-The obligatory French-Women's-Heft-or-Lack-Thereof comment, to get this out of the way: One can get the sense that Parisians - across race and class lines - just plain don't eat, and that all the food in the city is a function of the tourism industry. I'm almost always stuffing my face (such as: today's flan, yesterday's macarons, or the previous day's molten chocolate cake à emporter), but I'm American and this is my birthright. Generally speaking, no matter what the (often extensive) menu - brunch, Italian, Tex-Mex, regional French - you can pass a non-tourist café at just about any hour, even what I've been told are the meal times, and it will be filled with people having nothing more than cigarettes, coffee, wine, or soda. Upon further reflection, I suspect that Parisians do eat, because if they're not fat, they're not vastly thinner than, say, New Yorkers, whose food consumption is plenty conspicuous. Parisians, I figure, must just eat at home. Groceries here are much cheaper than in NY, and even "cheap" restaurants much more expensive. What this means is that dining out isn't so much about convenience as it is about an evening activity, hours spent with friends, 90-plus % of the time drinking something, 10% or less actually in the vicinity of food. My sense from the few times I've ventured beyond espresso and Cahors is that food is not really the focus, at least not at places I can afford, with one exception - and a climatisé one at that.

One final point on the subject: There are Surgeon General-type warning labels on ads for food, including what look to be healthy, balanced meals, from something called Manger Bouger, basically warning you that if you're going to mange (eat), you'd better bouge (move) in compensation. It's like, 'if you must eat, you ought to know what you're getting into,' as though eating were an activity human beings could altogether eliminate. I mean, for all I know maybe this is something entirely possible, but only if you're French. Which would, of course, explain what I've observed in the cafés.

-I'm bouging constantly, what with the Metro transfers my apartment necessitates and the stairs up and down and up and down each transfer must entail (and if the Metro itself were air-conditioned...), so mange I must. This leads me to another pastry dilemma. Paris is known for croissants. What I can't figure out is why, whereas in NY at any place even remotely claiming a French influence, croissants are presumed made with butter (and lots of it), here, bakeries offer two croissant options: butter and regular. What's regular? At best, a tasteless croissant. Meanwhile, all pastries that aren't croissants will only come in the regular option, which is to say, a pain au chocolat, unless it's from one of the special bakeries like Poilane or Dalloyau, will taste pretty much like greasy bread with chocolate in the middle. So my question is: the price difference of the regular versus butter croissant will be something like ten centimes. Once you've made the leap to get breakfast out rather than, say, dip into the bulk oatmeal, it's hard to imagine the inferior product being worth saving the ten cents. So is the issue something understandable - veganism or lactose intolerance? I sort of doubt this, both because the French tend not to recognize dietary restrictions, religious or otherwise, and because I'm not entirely sure what non-butter source of fat goes into the regular croissants, and would not rule out something not-so-vegan. So why are butter-based pastries so tough to come by?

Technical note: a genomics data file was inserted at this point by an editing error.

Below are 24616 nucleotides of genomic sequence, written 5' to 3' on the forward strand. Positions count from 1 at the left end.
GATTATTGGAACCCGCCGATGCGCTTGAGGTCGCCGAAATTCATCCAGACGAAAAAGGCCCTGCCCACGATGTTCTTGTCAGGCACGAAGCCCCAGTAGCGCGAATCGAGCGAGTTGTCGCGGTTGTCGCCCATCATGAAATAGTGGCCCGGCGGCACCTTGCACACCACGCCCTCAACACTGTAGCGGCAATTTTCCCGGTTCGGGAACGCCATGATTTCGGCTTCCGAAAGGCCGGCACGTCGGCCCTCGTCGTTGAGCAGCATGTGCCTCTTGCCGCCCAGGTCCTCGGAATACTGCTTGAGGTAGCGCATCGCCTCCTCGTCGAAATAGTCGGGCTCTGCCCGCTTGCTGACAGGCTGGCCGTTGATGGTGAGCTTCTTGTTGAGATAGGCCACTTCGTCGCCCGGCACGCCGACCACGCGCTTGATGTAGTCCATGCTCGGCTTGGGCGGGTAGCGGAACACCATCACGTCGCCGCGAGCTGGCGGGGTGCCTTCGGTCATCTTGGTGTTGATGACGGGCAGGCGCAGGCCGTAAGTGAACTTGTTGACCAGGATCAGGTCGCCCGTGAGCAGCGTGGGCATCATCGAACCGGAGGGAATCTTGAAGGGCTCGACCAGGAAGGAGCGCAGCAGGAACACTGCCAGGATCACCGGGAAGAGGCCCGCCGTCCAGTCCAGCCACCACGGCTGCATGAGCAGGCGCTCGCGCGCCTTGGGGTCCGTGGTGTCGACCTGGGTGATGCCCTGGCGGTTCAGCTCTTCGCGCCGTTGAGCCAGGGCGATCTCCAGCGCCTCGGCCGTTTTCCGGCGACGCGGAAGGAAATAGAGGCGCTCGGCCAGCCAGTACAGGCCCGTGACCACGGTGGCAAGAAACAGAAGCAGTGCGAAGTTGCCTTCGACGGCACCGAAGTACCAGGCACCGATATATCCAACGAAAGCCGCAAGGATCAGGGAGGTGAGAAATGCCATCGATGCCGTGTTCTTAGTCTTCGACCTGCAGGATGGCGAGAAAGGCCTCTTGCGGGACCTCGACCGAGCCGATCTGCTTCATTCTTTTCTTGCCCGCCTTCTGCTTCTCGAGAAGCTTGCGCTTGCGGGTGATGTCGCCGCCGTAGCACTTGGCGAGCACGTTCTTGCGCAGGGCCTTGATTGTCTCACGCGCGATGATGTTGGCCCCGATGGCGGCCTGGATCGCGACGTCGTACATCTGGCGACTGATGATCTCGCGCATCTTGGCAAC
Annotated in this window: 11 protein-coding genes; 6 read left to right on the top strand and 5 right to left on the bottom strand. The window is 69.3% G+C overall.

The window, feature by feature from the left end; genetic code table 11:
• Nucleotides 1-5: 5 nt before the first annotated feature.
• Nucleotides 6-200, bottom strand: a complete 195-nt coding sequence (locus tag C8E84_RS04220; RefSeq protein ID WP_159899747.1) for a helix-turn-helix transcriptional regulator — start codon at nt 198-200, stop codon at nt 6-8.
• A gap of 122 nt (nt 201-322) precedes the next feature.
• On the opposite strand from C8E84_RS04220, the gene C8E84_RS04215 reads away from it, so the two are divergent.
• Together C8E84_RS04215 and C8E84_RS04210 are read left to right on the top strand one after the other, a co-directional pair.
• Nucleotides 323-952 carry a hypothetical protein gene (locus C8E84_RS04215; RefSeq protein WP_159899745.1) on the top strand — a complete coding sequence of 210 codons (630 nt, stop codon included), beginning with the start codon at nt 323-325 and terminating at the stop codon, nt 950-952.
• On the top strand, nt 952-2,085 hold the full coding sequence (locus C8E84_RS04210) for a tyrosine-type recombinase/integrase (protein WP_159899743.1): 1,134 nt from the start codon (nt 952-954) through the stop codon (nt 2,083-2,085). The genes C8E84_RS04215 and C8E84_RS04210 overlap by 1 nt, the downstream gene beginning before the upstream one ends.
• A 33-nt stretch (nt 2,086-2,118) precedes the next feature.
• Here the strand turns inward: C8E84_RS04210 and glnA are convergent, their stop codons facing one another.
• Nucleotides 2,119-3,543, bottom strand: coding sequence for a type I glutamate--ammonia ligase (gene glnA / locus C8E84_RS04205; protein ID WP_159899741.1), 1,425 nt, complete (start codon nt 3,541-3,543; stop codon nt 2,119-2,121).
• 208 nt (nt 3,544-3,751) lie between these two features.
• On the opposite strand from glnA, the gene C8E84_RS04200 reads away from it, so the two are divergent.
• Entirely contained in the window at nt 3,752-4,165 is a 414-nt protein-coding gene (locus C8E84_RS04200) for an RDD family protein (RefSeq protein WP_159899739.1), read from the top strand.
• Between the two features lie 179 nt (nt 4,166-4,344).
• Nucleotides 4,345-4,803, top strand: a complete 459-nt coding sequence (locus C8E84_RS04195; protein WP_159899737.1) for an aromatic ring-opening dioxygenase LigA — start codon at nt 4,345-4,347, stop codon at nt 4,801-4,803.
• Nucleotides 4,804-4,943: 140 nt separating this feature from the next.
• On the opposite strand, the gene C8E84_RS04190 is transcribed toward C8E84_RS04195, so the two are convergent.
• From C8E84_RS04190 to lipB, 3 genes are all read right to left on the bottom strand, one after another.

-Why did I think Paris in summer wouldn't be ridiculously, near-NY-like, hot? Why are the libraries I need clustered around the Soldes, which would be tempting enough even if I didn't have the fantastic excuse of having not brought enough clothes for a sweltering summer in a country that 99% of the time doesn't believe in air conditioning?

Friday, July 09, 2010

The finest words in the French language

"Votre macbook est prêt ! Le changement de disque dur est fait."

Saturday, July 03, 2010

Thank you Genius Didier

For precisely zero euros, I should have a working computer within a week. Till then, don't expect much in the way of WWPD.

Friday, July 02, 2010

Les bienfaits de la colonisation

A short walk or even shorter Metro ride from the library is some truly excellent Vietnamese food. Pho I expected, but I'd somehow forgotten about the existence of Vietnamese iced coffee. Yes, coffee, with ice, in Europe.

In other news, I do miss having a working computer. French Mac Geniuses, my ability to take legible notes is in your hands.

Thursday, July 01, 2010

Computer kaput

While I seem to be adjusting to life in Paris just fine, the same cannot be said for my three plus year old laptop, which chose an inconvenient moment to stop working altogether. I am going to visit with the Paris "Geniuses" to see if they can fix this, but it may be a while till I leave nineteenth century France.